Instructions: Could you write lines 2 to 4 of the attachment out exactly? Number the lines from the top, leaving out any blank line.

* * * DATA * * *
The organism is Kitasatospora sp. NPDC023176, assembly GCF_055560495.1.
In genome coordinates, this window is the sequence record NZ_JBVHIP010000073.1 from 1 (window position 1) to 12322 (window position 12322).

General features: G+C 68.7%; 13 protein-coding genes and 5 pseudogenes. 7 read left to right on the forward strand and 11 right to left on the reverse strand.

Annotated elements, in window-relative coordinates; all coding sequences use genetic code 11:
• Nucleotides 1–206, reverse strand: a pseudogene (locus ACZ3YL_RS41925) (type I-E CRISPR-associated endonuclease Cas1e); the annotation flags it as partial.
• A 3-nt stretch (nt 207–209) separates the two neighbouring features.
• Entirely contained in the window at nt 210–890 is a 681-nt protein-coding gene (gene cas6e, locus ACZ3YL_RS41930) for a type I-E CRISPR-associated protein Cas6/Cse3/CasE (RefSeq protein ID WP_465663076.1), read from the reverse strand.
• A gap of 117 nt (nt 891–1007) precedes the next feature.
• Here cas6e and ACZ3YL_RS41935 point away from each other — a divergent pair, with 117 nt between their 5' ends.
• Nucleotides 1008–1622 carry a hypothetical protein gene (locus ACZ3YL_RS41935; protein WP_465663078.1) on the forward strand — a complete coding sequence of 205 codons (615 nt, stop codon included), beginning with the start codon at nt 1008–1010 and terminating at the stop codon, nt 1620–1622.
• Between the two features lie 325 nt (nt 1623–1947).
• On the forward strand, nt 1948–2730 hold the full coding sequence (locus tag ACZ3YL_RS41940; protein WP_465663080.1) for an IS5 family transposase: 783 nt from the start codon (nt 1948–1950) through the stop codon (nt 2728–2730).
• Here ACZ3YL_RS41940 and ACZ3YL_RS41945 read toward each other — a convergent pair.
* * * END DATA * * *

In genome coordinates, this window is the sequence record NZ_JBVHIP010000073.1 from 1 (window position 1) to 12322 (window position 12322).

General features: G+C 68.7%; 13 protein-coding genes and 5 pseudogenes. 7 read left to right on the forward strand and 11 right to left on the reverse strand.

Annotated elements, in window-relative coordinates; all coding sequences use genetic code 11: